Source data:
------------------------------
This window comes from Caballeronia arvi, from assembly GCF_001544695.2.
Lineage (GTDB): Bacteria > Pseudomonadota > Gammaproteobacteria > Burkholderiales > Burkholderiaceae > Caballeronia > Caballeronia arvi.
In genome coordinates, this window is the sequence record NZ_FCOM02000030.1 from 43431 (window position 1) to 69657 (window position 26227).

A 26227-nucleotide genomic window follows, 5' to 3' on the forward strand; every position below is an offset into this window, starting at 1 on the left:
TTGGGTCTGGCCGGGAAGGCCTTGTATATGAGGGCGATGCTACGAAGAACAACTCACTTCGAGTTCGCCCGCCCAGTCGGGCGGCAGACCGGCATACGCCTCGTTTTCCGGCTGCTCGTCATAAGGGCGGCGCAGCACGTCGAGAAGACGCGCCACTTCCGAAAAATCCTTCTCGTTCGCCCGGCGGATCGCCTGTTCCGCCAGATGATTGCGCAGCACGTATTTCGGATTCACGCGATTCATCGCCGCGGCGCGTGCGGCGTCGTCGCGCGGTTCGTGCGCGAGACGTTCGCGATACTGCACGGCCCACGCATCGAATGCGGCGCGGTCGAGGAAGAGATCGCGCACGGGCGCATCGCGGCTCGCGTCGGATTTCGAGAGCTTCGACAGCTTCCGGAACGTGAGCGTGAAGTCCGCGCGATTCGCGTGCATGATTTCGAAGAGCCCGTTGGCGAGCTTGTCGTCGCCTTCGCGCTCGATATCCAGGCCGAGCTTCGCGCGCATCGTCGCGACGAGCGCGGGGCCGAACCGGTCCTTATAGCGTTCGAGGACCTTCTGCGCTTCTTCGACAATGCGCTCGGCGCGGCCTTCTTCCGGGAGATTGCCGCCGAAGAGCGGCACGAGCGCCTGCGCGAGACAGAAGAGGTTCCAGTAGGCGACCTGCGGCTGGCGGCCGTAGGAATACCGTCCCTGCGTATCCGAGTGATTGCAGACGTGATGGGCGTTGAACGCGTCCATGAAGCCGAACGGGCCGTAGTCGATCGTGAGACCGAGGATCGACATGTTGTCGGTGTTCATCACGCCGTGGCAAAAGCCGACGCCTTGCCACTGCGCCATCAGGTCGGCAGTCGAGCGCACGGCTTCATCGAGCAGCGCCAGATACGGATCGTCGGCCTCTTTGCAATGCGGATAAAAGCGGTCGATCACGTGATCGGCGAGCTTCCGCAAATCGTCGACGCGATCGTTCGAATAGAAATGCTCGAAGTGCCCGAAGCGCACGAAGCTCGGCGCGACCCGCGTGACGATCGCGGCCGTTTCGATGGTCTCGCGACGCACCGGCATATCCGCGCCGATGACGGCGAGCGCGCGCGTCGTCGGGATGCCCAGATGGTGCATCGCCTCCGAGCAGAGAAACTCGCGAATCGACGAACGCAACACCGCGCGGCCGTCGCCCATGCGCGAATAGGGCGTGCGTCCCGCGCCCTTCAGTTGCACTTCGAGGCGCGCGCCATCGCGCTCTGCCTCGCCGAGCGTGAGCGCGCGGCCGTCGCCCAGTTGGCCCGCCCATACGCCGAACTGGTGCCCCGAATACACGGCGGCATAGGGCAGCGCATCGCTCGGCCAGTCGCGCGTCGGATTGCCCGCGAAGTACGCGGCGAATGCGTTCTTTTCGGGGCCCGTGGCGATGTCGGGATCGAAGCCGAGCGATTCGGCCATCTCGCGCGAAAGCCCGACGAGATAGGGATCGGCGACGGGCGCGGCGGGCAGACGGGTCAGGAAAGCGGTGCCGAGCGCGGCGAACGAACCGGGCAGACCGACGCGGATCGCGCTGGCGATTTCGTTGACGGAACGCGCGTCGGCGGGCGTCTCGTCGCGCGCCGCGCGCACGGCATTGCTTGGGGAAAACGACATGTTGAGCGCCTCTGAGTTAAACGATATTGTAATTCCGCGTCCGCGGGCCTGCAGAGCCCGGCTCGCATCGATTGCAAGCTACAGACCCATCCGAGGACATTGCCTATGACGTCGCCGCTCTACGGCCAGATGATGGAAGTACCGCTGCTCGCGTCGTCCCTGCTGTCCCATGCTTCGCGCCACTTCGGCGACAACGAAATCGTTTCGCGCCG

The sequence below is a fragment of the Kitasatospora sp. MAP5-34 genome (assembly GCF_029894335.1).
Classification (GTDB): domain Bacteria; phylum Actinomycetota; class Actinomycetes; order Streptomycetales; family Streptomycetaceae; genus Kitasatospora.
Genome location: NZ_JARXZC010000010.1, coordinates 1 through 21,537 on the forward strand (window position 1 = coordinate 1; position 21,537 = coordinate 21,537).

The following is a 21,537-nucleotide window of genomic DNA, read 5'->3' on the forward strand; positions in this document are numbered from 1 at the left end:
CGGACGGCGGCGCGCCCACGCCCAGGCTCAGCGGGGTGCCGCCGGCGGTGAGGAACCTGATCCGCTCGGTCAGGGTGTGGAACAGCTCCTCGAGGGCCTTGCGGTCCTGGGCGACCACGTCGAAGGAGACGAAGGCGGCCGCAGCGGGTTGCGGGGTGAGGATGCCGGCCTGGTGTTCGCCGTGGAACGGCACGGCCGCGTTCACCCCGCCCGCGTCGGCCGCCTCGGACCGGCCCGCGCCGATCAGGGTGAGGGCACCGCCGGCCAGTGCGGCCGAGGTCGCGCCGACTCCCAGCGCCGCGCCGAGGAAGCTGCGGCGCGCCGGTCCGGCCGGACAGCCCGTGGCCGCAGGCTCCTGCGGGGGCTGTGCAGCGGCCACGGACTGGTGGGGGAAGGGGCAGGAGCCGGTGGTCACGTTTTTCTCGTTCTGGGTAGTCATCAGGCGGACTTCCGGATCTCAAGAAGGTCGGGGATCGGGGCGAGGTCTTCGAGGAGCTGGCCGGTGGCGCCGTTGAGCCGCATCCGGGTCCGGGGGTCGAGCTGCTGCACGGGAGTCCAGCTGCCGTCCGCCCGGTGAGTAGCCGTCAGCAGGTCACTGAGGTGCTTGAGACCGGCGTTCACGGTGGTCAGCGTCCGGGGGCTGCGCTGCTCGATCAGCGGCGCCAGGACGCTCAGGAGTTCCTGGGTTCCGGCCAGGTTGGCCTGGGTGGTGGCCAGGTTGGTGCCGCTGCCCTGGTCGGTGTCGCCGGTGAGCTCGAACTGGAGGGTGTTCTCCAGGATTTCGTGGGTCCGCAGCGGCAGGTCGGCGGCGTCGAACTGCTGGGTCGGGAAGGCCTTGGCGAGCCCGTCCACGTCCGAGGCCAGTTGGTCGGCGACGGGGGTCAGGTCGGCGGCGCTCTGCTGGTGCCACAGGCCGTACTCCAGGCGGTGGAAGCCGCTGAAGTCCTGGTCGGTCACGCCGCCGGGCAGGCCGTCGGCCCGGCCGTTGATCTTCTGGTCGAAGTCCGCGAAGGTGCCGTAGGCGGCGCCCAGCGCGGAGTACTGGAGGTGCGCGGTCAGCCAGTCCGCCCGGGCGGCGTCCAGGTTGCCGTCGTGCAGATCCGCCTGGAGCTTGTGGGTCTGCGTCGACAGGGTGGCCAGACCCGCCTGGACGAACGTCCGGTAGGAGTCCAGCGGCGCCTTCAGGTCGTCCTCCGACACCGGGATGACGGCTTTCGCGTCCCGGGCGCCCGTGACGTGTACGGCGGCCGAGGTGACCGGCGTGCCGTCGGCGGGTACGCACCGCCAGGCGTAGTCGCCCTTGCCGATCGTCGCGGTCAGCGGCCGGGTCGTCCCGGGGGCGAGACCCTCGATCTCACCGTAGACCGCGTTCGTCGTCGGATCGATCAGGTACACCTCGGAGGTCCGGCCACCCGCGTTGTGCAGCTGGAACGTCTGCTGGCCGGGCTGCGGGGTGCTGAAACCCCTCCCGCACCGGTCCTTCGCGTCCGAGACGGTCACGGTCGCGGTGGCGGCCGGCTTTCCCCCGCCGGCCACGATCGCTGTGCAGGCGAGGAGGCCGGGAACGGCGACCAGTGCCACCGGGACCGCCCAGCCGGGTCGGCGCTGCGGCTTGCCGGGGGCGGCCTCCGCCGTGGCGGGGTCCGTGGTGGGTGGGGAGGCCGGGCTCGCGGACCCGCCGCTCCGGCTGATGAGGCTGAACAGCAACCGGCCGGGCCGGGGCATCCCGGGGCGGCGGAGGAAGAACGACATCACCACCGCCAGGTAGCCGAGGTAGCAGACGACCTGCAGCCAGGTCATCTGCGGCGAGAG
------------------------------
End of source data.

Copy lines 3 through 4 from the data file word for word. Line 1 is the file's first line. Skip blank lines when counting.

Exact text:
In genome coordinates, this window is the sequence record NZ_FCOM02000030.1 from 43431 (window position 1) to 69657 (window position 26227).

A 26227-nucleotide genomic window follows, 5' to 3' on the forward strand; every position below is an offset into this window, starting at 1 on the left: